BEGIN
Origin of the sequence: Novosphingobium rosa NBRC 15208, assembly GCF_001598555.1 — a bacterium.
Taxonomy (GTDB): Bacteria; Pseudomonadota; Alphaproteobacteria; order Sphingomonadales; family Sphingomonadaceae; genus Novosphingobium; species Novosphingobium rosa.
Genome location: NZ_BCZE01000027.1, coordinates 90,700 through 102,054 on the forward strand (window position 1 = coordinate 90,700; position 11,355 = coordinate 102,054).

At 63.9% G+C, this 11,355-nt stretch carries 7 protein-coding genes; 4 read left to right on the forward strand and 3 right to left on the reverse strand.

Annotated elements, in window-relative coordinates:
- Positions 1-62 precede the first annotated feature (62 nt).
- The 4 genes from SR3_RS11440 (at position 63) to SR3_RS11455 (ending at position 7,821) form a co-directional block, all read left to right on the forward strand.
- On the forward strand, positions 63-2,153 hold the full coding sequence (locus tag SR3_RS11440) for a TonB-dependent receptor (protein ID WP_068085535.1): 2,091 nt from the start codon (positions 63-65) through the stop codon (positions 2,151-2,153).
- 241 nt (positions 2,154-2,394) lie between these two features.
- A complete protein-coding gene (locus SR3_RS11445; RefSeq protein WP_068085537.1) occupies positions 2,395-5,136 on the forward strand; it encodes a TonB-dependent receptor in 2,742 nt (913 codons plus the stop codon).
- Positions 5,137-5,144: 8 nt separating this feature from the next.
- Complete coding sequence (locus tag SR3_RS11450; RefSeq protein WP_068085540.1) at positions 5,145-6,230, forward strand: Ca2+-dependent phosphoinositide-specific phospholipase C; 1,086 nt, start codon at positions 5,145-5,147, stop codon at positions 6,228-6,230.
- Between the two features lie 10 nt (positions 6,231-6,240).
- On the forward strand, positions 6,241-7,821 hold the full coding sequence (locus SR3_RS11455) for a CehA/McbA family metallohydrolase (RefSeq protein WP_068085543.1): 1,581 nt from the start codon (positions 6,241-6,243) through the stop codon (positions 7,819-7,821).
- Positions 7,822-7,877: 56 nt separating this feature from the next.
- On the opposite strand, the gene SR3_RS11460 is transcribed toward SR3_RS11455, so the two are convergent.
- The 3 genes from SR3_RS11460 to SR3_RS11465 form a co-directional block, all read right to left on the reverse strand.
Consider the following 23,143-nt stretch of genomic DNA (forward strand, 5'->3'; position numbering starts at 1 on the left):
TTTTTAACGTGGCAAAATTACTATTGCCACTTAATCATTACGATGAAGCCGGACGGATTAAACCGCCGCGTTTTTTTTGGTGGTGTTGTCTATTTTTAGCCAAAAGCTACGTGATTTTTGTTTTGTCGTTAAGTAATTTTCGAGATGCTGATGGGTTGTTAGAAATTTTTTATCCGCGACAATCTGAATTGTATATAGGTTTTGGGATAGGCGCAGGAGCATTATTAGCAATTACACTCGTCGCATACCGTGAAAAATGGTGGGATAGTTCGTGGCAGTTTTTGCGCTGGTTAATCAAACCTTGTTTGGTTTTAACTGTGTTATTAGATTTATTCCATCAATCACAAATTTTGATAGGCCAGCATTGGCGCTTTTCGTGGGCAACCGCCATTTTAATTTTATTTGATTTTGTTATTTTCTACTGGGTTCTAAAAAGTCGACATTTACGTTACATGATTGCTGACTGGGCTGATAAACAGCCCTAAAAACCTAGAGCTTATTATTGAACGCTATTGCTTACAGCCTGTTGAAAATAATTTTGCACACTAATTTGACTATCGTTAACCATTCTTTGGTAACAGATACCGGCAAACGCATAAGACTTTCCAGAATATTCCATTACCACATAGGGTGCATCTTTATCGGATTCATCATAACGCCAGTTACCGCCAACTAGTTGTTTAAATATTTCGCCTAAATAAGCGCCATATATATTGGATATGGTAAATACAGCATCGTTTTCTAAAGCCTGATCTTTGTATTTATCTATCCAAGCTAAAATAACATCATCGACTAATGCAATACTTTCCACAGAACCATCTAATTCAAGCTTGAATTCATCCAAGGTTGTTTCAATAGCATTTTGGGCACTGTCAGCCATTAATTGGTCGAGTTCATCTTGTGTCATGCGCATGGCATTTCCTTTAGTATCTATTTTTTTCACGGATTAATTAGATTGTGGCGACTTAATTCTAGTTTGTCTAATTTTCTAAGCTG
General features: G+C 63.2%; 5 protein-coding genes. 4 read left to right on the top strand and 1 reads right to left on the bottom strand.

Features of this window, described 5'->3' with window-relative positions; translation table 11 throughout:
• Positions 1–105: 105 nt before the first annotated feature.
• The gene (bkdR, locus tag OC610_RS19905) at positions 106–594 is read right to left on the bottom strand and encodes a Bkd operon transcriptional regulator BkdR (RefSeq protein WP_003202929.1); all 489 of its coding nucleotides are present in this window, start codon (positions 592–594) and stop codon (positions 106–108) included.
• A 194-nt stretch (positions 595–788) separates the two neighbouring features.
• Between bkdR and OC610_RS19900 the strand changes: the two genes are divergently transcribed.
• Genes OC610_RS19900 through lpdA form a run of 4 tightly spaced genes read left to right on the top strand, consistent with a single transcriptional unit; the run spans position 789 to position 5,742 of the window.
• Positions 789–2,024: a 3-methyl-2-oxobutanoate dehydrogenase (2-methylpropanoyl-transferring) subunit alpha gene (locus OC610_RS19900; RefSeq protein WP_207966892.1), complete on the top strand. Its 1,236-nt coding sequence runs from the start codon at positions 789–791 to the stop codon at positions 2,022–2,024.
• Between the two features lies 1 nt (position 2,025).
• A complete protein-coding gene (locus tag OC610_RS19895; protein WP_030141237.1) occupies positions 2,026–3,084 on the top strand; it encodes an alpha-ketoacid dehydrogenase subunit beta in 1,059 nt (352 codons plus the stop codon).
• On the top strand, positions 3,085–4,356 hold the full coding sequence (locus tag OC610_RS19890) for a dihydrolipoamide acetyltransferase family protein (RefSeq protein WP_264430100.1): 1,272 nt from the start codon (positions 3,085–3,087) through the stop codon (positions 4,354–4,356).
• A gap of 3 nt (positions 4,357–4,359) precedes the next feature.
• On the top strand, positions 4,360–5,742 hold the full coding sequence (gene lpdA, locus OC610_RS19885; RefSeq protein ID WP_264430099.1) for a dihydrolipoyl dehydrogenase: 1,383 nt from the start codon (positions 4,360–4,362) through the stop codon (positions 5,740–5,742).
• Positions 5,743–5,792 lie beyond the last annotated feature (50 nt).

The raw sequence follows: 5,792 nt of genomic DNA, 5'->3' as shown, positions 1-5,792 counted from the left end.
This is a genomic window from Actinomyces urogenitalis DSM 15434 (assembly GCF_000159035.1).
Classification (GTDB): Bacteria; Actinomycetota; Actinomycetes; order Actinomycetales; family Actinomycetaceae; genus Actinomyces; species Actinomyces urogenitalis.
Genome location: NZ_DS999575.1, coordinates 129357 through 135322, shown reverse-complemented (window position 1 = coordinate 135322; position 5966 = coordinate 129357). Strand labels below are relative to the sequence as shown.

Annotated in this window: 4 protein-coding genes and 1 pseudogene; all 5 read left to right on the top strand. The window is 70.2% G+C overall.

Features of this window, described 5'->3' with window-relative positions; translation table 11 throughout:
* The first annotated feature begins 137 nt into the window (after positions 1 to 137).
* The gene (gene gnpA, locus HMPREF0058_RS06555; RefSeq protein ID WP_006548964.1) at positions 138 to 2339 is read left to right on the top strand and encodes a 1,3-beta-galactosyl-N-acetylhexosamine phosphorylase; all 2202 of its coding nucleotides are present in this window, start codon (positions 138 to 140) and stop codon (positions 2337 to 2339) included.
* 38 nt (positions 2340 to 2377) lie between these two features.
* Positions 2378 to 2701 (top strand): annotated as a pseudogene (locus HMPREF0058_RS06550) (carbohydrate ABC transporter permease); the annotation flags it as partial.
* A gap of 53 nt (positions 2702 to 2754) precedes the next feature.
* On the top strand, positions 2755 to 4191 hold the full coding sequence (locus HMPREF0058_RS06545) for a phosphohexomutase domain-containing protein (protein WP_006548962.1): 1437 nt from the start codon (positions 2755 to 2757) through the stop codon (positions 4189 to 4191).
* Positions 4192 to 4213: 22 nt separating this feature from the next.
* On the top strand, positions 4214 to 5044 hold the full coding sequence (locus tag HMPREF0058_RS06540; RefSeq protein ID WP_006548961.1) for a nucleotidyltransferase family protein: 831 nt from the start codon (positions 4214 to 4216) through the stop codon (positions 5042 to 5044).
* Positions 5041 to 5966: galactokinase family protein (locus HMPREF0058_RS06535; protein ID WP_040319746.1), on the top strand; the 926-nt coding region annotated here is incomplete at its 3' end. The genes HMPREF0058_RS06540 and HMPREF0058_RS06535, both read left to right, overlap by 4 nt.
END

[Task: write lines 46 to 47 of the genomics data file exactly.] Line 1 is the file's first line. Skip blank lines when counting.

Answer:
* Positions 4192 to 4213: 22 nt separating this feature from the next.
* On the top strand, positions 4214 to 5044 hold the full coding sequence (locus tag HMPREF0058_RS06540; RefSeq protein ID WP_006548961.1) for a nucleotidyltransferase family protein: 831 nt from the start codon (positions 4214 to 4216) through the stop codon (positions 5042 to 5044).